Rainfall in Iowa, at 1.57 inches, was wetter than normal in December - about one-fourth inch above normal. Because of recent rains, some streams are now showing normal flow, especially in the western portion of the state, Department of Natural Resources officials told the Pilot-Tribune this week. However, virtually all of Iowa will continue to be considered in "moderate to extreme drought conditions" until the subsoil can be recharged.
Buena Vista County is considered in the "extreme" range, according to the latest DNR charts, with 9.3 less inches less 2012 participation than in a normal year.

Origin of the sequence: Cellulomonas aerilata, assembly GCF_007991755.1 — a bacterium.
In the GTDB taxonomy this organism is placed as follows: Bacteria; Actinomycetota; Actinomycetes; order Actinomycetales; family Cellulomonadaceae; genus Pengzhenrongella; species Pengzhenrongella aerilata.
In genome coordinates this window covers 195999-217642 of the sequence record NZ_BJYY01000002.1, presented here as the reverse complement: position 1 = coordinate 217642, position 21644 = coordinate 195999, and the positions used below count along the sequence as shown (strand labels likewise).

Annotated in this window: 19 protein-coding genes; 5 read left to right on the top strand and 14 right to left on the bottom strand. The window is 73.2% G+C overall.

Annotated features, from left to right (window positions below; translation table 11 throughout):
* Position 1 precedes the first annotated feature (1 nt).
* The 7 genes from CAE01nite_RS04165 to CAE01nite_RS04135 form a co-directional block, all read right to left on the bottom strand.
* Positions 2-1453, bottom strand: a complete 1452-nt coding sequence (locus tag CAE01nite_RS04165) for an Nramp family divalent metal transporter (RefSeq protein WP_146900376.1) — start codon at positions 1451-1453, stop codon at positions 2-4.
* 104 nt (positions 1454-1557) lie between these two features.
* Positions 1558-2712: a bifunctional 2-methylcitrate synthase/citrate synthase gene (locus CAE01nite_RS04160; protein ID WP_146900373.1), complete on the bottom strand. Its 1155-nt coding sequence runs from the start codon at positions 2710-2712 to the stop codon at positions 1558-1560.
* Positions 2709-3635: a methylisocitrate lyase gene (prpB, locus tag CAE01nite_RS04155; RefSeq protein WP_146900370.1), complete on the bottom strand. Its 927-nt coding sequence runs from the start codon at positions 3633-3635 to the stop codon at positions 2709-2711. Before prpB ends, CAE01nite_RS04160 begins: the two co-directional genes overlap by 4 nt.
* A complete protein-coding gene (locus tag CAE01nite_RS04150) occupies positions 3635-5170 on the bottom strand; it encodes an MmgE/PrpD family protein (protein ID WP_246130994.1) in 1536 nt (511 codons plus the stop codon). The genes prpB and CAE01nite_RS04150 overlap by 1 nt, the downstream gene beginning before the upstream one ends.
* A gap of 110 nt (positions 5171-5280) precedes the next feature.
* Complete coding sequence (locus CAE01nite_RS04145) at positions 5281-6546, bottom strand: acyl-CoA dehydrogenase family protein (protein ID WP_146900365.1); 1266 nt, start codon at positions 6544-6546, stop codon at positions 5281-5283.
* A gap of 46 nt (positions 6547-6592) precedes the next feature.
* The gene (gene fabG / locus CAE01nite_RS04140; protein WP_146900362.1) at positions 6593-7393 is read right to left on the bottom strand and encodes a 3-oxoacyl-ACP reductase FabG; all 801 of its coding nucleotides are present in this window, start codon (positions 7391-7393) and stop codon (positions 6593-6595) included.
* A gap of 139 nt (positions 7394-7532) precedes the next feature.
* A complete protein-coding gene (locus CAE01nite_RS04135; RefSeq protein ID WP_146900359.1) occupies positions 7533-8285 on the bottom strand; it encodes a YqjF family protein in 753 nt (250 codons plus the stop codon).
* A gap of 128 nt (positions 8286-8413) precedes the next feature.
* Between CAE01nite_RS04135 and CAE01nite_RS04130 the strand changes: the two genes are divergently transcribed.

In the Buena Vista County area, the subsoil profile is considered full with about 10 inches of useable moisture in the topsoil.
Average streamflow in the state for the 2012 water year (Oct. 2011 through Sept. 2012) was only about 60 percent of normal flow -- reflecting the overall dry conditions statewide. The Raccoon River, which originates in Buena Vista County, is among the worst in condition with only 24 percent of its normal streamflow.
Lake level is still off about eight inches in the Okobojis and Big Spirit Lake, Clear Lake over 15 inches. Storm Lake was not listed in the report, but had been estimated at 34 inches below the Lakeside dam (the unofficial "normal" mark) in early November. At that time, the Iowa Great Lakes were about 16 inches low.